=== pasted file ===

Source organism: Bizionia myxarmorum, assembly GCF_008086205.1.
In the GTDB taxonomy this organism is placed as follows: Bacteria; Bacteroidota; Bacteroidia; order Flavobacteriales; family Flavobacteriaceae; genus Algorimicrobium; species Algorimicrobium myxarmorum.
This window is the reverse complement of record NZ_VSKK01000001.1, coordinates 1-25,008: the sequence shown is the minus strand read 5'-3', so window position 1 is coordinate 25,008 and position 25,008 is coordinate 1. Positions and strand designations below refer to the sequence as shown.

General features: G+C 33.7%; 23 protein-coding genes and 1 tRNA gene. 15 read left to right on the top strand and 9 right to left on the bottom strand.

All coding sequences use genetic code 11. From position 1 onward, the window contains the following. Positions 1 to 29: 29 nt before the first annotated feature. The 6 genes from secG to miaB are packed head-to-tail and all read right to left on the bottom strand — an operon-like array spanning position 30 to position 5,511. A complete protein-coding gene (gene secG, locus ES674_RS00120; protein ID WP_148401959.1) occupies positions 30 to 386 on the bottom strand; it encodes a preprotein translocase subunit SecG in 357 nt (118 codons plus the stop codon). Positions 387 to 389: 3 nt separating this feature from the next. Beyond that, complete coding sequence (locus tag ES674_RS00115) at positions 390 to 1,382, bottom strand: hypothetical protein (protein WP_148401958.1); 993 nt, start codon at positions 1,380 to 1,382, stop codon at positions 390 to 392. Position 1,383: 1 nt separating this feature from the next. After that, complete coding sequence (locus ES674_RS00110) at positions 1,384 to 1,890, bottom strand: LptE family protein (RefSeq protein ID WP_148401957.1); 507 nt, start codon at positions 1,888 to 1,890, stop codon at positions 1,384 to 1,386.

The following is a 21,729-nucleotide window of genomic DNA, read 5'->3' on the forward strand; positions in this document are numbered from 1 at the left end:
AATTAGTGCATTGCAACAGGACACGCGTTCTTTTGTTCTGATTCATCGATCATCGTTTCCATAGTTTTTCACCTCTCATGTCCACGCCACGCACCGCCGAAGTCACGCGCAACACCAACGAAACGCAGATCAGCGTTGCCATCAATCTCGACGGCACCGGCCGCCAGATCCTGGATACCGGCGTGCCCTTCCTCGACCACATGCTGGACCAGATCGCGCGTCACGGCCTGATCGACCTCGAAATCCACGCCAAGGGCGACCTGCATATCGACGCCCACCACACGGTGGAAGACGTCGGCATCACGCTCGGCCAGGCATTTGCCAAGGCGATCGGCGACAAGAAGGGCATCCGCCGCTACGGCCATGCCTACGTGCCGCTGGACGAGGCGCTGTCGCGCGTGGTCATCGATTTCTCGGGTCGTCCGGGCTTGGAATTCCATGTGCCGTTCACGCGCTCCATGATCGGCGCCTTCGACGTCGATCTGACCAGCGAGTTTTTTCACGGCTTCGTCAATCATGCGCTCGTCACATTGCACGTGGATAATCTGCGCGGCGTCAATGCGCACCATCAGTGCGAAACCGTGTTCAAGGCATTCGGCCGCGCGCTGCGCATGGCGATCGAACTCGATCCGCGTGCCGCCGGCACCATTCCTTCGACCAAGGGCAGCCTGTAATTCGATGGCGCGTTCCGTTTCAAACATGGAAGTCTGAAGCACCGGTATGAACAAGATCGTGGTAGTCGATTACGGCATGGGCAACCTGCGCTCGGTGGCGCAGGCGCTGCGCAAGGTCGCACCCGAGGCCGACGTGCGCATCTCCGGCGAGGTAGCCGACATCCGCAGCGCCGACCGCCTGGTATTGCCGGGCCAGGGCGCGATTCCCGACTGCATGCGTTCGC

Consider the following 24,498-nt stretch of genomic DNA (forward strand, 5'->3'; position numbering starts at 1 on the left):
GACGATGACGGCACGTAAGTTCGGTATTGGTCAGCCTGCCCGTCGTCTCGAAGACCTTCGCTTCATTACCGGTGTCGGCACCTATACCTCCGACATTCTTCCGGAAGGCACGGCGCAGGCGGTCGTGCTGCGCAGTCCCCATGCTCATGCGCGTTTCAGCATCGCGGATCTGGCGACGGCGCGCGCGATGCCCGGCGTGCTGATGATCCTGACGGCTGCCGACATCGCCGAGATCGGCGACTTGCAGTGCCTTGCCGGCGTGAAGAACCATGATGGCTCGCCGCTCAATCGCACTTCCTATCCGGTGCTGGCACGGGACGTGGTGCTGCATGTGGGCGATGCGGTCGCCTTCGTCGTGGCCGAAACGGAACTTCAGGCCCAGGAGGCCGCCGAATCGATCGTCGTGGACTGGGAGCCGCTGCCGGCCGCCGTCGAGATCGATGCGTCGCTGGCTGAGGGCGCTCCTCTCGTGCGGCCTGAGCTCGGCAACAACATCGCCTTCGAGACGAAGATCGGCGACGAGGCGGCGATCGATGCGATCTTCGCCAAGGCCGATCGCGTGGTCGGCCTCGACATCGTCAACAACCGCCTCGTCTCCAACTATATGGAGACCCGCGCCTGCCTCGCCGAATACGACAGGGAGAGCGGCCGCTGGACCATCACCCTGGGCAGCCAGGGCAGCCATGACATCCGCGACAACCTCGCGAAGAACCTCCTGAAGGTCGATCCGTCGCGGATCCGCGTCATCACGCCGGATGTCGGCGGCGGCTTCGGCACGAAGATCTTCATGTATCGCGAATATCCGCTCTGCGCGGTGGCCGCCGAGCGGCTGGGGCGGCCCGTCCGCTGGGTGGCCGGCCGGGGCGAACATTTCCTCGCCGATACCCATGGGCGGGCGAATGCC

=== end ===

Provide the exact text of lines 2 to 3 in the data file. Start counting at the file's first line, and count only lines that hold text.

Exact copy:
In the GTDB taxonomy this organism is placed as follows: Bacteria; Bacteroidota; Bacteroidia; order Flavobacteriales; family Flavobacteriaceae; genus Algorimicrobium; species Algorimicrobium myxarmorum.
This window is the reverse complement of record NZ_VSKK01000001.1, coordinates 1-25,008: the sequence shown is the minus strand read 5'-3', so window position 1 is coordinate 25,008 and position 25,008 is coordinate 1. Positions and strand designations below refer to the sequence as shown.